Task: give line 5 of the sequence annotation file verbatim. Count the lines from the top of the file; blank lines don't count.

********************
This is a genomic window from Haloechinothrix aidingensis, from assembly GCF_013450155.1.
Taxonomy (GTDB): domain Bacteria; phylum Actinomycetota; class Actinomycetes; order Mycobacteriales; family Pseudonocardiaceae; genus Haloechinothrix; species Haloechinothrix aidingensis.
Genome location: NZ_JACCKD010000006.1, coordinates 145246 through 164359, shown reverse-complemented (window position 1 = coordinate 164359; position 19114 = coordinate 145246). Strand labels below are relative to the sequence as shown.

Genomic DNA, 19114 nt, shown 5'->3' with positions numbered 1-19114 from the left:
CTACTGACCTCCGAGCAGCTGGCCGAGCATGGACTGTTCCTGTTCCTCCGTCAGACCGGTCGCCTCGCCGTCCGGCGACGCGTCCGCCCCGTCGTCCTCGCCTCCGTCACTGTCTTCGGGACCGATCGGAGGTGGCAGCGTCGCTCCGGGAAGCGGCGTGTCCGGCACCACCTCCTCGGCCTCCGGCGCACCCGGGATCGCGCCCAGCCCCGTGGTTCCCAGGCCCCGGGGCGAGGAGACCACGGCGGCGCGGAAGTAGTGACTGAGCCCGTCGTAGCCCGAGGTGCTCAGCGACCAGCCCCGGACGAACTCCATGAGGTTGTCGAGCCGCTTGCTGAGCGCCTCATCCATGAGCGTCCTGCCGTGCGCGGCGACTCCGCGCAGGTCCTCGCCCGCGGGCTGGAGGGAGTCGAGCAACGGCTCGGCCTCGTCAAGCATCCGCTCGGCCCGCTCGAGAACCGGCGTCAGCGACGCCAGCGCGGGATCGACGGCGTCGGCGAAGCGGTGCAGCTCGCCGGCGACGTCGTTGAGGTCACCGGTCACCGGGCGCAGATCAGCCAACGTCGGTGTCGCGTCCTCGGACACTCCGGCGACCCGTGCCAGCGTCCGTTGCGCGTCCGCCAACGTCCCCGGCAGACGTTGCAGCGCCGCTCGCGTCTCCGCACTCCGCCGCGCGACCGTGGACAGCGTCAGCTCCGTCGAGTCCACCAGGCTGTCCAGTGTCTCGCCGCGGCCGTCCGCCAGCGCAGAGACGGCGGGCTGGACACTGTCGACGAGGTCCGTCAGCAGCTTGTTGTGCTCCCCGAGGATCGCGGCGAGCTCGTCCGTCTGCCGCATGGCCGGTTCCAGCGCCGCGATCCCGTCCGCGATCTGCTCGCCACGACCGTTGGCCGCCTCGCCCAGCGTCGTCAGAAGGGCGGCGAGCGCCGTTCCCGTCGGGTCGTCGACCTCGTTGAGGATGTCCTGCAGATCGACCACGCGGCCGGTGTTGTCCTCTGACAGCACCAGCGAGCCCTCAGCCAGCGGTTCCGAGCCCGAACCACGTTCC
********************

CTACTGACCTCCGAGCAGCTGGCCGAGCATGGACTGTTCCTGTTCCTCCGTCAGACCGGTCGCCTCGCCGTCCGGCGACGCGTCCGCCCCGTCGTCCTCGCCTCCGTCACTGTCTTCGGGACCGATCGGAGGTGGCAGCGTCGCTCCGGGAAGCGGCGTGTCCGGCACCACCTCCTCGGCCTCCGGCGCACCCGGGATCGCGCCCAGCCCCGTGGTTCCCAGGCCCCGGGGCGAGGAGACCACGGCGGCGCGGAAGTAGTGACTGAGCCCGTCGTAGCCCGAGGTGCTCAGCGACCAGCCCCGGACGAACTCCATGAGGTTGTCGAGCCGCTTGCTGAGCGCCTCATCCATGAGCGTCCTGCCGTGCGCGGCGACTCCGCGCAGGTCCTCGCCCGCGGGCTGGAGGGAGTCGAGCAACGGCTCGGCCTCGTCAAGCATCCGCTCGGCCCGCTCGAGAACCGGCGTCAGCGACGCCAGCGCGGGATCGACGGCGTCGGCGAAGCGGTGCAGCTCGCCGGCGACGTCGTTGAGGTCACCGGTCACCGGGCGCAGATCAGCCAACGTCGGTGTCGCGTCCTCGGACACTCCGGCGACCCGTGCCAGCGTCCGTTGCGCGTCCGCCAACGTCCCCGGCAGACGTTGCAGCGCCGCTCGCGTCTCCGCACTCCGCCGCGCGACCGTGGACAGCGTCAGCTCCGTCGAGTCCACCAGGCTGTCCAGTGTCTCGCCGCGGCCGTCCGCCAGCGCAGAGACGGCGGGCTGGACACTGTCGACGAGGTCCGTCAGCAGCTTGTTGTGCTCCCCGAGGATCGCGGCGAGCTCGTCCGTCTGCCGCATGGCCGGTTCCAGCGCCGCGATCCCGTCCGCGATCTGCTCGCCACGACCGTTGGCCGCCTCGCCCAGCGTCGTCAGAAGGGCGGCGAGCGCCGTTCCCGTCGGGTCGTCGACCTCGTTGAGGATGTCCTGCAGATCGACCACGCGGCCGGTGTTGTCCTCTGACAGCACCAGCGAGCCCTCAGCCAGCGGTTCCGAGCCCGAACCACGTTCC